We used billing and encounter data to determine the number of completed physician appointments (resident and attending), as well as appointments attended with a pharmacist or diabetes nurse educator within the practice or an endocrinologist within the health care system. We included provider status as a measure of treatment intensity based on an a priori hypothesis that residents and attending physicians might provide different levels of care through differing clinical care skills, levels of medical knowledge, time spent in clinic, or ability and efficiency to function within a PCMH. We used total number of prescribed diabetes medication classes, including oral, injectable, and insulin agents, as well as completed appointments with an endocrinologist, as additional measures of treatment intensity. To assess treatment intensity among patients with poorly controlled LDL and blood pressure (BP), we quantified the total number of prescribed lipid-lowering and antihypertensive medications for each patient with LDL ≥130 mg/dL or BP ≥140/90 mmHg, respectively.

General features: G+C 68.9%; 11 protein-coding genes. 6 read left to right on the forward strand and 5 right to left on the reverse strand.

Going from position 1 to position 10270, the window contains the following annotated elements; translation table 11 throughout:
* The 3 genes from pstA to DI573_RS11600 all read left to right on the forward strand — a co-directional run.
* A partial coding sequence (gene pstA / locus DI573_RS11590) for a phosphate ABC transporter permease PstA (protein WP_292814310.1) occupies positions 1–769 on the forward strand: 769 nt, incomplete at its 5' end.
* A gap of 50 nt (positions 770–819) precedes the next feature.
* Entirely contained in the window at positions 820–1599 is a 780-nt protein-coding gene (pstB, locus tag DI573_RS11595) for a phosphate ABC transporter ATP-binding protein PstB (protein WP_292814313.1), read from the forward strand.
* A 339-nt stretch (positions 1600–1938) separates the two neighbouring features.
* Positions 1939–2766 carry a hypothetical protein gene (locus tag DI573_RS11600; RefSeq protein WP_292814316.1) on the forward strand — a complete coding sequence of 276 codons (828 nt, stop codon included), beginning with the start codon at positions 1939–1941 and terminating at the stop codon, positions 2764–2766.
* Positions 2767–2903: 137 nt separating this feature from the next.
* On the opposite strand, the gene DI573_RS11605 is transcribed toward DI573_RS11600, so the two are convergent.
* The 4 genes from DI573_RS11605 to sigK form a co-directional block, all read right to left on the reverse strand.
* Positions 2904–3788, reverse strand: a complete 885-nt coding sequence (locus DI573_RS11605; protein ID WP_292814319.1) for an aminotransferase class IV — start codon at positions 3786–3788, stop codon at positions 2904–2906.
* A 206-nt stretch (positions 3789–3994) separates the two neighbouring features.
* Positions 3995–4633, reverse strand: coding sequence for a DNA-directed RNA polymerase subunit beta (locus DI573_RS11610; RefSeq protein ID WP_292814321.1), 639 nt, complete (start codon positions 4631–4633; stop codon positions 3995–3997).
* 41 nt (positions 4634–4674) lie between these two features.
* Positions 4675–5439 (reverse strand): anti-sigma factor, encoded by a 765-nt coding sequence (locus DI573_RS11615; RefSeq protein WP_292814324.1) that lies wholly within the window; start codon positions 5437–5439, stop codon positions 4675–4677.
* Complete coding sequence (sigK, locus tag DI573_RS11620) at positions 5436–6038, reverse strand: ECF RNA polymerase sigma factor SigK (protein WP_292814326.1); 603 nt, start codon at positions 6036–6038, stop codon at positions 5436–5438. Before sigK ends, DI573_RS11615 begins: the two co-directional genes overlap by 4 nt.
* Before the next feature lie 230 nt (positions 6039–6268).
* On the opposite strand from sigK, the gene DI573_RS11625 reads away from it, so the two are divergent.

We defined each patient’s primary care provider as the physician who was visited most often during the study period. We measured patient continuity of care based on the percentage of appointments in which a patient was treated by his or her primary care provider, rather than another physician in the practice. We also assessed health care continuity by quantifying the number of missed physician appointments and the number of emergency department visits during the study period.